First of all, the difference between a living thing and a non-living thing is that living things have interests, while non-living things do not. Non-living things cannot act and do not have wills, but since not all living things can act or will, this cannot be a fundamental difference. Nonetheless, it is necessary to point out.
If I were to say that the ethicalness of an experiment is based upon the causing of harm, then one would need to find out if non-living things can be harmed. The answer to this question is yes. After all, a statue of Abraham Lincoln can indeed be harmed by defacement. The reason for this is because we have given this statue value, and damage to it is as if we ourselves were damaged. However, I do not hold that a criterion is harm.
I also stated that people have rights, one of which is to not be harmed. Do non-living objects then have rights, like people? No: while many people say that non-living objects have rights, they in fact do not. It is not the object that has rights, but rather the individuals that own the object, or feels some connection to the object.
For example, while certain precious metals have value attached to them, it would be a fallacy to state that these metals have rights. One could argue that these metals give some amount of power to those that possess them - the ability to exchange them for goods - and in that way aid power, much in the way that people aid power when they give power the ability to exercise some of their rights. But the power is not inherent in the metal itself; rather, it is in the individuals who believe that the metals have value.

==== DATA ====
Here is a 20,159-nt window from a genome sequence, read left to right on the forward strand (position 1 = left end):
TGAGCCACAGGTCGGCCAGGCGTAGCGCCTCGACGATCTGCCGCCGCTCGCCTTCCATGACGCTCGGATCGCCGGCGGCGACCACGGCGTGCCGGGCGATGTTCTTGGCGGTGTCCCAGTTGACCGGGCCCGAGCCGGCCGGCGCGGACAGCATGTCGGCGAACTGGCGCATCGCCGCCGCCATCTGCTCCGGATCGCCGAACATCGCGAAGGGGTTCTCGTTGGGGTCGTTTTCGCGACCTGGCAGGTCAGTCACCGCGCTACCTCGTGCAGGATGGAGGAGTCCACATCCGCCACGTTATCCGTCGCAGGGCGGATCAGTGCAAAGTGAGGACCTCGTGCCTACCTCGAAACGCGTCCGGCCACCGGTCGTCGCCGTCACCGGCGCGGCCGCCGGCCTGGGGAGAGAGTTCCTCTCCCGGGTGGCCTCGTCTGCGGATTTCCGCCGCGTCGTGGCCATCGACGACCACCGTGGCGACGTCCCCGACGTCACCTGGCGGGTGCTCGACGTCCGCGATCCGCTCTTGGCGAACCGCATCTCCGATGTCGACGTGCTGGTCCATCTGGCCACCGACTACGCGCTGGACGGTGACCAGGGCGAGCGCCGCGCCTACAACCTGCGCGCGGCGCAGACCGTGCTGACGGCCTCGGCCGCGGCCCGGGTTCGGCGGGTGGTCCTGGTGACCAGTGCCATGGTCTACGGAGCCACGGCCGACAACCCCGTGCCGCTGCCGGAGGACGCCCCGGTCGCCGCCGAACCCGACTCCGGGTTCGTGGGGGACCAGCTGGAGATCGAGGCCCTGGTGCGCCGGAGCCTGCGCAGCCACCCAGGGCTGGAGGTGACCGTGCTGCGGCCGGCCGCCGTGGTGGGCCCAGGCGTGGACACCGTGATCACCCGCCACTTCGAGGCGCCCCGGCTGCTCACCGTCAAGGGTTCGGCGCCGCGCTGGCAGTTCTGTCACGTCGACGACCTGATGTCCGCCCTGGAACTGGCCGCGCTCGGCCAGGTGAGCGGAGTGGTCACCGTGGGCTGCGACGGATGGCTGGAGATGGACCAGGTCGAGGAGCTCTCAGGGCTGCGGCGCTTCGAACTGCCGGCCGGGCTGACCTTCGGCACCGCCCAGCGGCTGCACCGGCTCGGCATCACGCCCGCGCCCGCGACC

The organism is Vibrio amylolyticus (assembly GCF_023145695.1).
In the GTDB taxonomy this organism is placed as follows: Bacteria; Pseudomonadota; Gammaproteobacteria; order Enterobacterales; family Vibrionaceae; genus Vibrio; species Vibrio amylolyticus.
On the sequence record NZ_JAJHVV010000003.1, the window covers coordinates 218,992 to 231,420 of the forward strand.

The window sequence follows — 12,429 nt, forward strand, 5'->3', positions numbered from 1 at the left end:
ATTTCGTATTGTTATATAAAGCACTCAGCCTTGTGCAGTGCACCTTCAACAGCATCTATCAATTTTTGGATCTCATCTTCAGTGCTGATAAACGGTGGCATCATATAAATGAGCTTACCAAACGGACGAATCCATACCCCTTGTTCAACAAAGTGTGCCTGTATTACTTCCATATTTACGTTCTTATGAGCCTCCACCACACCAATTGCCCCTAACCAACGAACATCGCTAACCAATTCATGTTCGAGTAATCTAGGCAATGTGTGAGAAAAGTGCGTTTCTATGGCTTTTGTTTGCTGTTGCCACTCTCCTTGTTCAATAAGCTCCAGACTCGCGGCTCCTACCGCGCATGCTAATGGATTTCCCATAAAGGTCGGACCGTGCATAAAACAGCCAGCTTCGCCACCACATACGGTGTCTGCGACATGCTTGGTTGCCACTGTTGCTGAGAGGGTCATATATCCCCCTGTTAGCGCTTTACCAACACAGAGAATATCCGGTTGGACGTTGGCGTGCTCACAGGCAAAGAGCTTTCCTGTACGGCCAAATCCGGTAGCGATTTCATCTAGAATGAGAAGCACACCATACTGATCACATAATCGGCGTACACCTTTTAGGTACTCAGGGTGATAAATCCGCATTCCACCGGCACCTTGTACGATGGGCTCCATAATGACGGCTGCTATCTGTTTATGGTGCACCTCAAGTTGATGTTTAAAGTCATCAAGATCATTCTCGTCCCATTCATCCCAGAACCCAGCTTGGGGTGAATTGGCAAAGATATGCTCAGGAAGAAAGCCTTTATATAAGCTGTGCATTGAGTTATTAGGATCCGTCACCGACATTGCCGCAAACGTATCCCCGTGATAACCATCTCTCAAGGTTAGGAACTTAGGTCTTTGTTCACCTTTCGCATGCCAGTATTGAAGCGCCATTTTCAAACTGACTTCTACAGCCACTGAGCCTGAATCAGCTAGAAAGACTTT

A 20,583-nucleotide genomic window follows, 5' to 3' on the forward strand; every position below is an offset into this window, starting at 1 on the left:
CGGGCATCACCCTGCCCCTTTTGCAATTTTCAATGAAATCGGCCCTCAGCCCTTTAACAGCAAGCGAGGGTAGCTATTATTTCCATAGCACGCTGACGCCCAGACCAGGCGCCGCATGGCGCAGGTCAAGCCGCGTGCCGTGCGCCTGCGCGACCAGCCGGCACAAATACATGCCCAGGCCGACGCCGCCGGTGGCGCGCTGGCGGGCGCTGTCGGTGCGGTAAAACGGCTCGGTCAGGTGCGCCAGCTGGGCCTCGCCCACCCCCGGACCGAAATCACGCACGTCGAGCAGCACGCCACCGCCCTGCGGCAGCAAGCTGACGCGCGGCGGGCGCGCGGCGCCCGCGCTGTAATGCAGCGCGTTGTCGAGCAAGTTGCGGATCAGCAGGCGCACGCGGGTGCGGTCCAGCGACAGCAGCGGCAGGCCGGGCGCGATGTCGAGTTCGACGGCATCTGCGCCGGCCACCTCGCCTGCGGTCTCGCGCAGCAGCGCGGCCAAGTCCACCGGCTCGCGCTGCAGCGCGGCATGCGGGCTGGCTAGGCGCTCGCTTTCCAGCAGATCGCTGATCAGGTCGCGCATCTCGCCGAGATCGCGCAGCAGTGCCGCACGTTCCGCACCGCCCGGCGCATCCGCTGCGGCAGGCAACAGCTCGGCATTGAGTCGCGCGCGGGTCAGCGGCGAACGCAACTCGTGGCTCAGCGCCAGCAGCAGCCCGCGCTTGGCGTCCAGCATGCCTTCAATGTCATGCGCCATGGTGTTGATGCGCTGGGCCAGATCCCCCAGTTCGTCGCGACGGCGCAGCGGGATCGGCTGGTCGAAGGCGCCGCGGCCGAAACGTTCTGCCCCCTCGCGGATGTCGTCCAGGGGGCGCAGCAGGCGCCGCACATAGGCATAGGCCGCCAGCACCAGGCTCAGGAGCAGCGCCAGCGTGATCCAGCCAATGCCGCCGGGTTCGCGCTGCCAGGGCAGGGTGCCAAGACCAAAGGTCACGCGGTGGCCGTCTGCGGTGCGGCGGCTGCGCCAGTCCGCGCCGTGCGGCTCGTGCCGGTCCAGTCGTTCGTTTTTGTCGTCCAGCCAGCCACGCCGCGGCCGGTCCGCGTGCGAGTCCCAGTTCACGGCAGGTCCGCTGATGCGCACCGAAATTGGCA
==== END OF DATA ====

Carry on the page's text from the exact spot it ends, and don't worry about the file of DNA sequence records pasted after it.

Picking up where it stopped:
The question then becomes can individuals, under the power of another, have the right to give objects rights? The first question to ask is why something needs rights. The answer appears to be that something needs rights in order to preserve its interests. Since non-living things do not have interests, then they would certainly not be 'interested' in having rights. However, anything that is living would have at least one interest, namely survival.
For example, let us take the statue of Abraham Lincoln, as stated in the example above, and add a living organism growing next to it, such as a daisy. Now, most people would agree that the statue of Abraham Lincoln is not alive and that the daisy growing beside it is alive. The daisy seeks out and takes in nourishment, while the statue of Abraham Lincoln does not seek nourishment, as it does not need it. While one would probably get a strange look for saying that the statue has an interest in survival, saying the same thing for the daisy would not be so strange. For example, many plants will bend toward light sources, and seek out water with their roots, so as to be able to grow and survive.